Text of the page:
Secret Ingredient: Monk Fruit, the New “It” All Natural, No Calorie Sweetener
By Anne-Marie Kovacs, Chief Wife
Wow, it was nearly 6 years ago that I mentioned stevia on this blog. At the time, the ingredient was not well known, whereas now, it's found on all grocery store shelves. Though it is all natural, pure stevia has its detractors. It has a bitter aftertaste which doesn't make it a good option to sprinkle on foods. Personally, I still enjoy it in already bitter or sour drinks such as coffee, tea or lemonade. Not so good on oatmeal.
The new kid on the block of the all-natural, no calorie sweeteners is the Monk Fruit (also known as Lo Han or Luo Han). The monk fruit is a vine fruit native to China and Northern Thailand. It has been used in China for centuries to cure diabetes and obesity. Like stevia, the sweetness potency of the calorie-free monk fruit is much higher than sugar, about 150 times in this case. And, besides having zero calories, monk fruit is also loaded with antioxidants making it a nearly miraculous alternative to sugar and certainly to artificial sweeteners.
For detailed information on this sweet little fruit, you will want to visit the BioVittoria site. This company is pretty much responsible for bringing the monk fruit to the attention of the Western world. They are the largest producer of the fruit and watch over the whole supply chain process from seedling cultivation, harvesting, processing and product formulation. The company markets its product under the Fruit-Sweetness™ and has more information under the site MonkFruit.org. Basically, they're the ones with the real stuff!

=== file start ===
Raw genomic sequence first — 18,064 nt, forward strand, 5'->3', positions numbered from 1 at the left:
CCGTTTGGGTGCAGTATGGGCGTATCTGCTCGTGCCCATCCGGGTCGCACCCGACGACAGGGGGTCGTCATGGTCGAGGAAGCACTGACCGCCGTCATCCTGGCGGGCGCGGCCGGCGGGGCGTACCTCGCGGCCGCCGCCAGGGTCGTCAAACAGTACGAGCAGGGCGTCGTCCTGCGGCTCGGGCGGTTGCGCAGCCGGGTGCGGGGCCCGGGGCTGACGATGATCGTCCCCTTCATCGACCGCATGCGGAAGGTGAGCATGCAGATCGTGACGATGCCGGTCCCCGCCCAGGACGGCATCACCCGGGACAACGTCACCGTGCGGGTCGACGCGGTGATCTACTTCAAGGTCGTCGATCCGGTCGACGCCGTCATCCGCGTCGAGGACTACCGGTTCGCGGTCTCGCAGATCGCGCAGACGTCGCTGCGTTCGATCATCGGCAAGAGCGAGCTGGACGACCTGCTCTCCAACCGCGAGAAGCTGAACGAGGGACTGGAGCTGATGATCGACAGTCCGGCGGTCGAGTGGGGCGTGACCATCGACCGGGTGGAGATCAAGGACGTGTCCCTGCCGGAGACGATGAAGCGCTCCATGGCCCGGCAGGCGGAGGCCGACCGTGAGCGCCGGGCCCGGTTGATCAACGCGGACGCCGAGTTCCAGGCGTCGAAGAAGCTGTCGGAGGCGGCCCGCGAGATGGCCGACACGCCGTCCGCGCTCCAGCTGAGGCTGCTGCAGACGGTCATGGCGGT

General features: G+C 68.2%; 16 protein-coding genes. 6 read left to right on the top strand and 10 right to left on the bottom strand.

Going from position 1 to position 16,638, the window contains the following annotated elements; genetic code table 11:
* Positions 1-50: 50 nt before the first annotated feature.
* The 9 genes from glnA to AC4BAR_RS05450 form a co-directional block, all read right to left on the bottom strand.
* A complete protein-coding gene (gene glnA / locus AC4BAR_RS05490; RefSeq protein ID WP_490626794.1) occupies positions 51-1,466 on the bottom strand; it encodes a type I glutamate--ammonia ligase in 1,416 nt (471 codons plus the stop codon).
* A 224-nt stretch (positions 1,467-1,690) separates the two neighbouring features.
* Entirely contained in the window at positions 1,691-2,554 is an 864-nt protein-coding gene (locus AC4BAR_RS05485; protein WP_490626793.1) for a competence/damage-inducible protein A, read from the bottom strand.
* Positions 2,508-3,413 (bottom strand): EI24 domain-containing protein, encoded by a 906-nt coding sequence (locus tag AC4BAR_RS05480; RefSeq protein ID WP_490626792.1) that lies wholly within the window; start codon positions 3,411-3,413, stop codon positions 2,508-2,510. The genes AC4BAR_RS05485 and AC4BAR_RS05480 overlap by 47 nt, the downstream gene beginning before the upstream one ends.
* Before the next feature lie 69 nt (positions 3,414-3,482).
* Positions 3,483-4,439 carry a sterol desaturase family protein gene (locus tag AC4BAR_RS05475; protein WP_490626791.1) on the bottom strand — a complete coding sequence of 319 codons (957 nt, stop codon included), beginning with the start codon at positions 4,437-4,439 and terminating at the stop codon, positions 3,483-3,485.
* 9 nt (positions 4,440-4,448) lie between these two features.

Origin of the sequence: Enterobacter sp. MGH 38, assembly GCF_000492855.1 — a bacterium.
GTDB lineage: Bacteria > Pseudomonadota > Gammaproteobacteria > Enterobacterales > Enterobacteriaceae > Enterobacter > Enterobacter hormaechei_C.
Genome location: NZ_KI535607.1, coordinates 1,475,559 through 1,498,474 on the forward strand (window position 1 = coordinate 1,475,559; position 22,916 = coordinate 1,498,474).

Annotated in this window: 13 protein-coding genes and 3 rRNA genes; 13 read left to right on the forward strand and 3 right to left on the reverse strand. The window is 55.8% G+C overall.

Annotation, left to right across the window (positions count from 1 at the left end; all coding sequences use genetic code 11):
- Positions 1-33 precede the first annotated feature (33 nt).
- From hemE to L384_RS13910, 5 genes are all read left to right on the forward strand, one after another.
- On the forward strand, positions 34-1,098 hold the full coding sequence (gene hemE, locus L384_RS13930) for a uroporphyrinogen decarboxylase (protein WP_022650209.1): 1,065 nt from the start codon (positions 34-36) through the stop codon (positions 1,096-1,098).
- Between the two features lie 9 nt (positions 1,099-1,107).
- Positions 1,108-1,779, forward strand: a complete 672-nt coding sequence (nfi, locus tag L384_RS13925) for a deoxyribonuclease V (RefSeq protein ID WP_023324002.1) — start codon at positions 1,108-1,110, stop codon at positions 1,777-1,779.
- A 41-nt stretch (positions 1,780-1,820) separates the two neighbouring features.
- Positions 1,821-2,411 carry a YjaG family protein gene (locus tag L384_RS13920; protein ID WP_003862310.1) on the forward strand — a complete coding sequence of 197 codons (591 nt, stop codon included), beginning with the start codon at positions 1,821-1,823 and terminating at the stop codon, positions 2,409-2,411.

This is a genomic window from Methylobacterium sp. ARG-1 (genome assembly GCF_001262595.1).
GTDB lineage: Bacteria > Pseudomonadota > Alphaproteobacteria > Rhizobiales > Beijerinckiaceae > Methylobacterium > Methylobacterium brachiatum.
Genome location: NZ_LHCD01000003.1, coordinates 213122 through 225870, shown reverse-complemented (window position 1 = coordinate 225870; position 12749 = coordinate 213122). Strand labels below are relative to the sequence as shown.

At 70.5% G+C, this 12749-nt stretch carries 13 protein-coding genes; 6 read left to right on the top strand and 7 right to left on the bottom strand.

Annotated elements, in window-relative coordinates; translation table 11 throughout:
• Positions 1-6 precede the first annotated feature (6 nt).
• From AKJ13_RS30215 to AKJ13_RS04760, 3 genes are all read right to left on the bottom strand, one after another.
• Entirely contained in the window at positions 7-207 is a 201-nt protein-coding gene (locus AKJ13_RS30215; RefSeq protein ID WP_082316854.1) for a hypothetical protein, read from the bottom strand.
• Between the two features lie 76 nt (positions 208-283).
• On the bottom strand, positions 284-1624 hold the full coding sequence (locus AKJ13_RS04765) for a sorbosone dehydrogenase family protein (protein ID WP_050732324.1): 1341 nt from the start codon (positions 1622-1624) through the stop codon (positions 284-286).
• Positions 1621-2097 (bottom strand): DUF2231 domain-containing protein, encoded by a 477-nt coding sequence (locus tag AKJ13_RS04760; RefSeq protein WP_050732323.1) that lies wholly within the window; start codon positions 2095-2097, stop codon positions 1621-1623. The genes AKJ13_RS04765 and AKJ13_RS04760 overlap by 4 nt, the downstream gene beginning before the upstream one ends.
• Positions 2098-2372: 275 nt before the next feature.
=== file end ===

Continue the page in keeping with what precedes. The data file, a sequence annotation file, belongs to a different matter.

I have been waiting for about 18 months to write about monk fruit because, until very recently, it was not readily available as a commercially ready consumer product. And whatever versions of monk fruit that were available were blended with various sorts of additives.
But, hurrah, at long last, you can now find monk fruit sweeteners in your grocery store sold under new brands such as Nectresse™ and Monk Fruit In The Raw (A note though: Nectresse has a small amount of sugar as one of its “natural” ingredients. I'm not sure about In The Raw's version). And more good news, monk fruit is added to more and more food products such as with Kashi which features the all natural sweeteners in many of its cereals (here's a list of products with monk fruit as an ingredient).
I had to try it. Nectresse was the brand available at the closest grocery store. I found that the taste of monk fruit is indeed as advertised: “pure, clean and sweet taste”. Its texture is finer than sugar though similarly granular, with a color more on the beige side. All in all, I think it's a GREAT alternative to sugar and to artificial sweeteners especially.
Won't you try it and let us know? I haven't researched cooking or baking with monk fruit. I would love to hear about anyone's experience with that.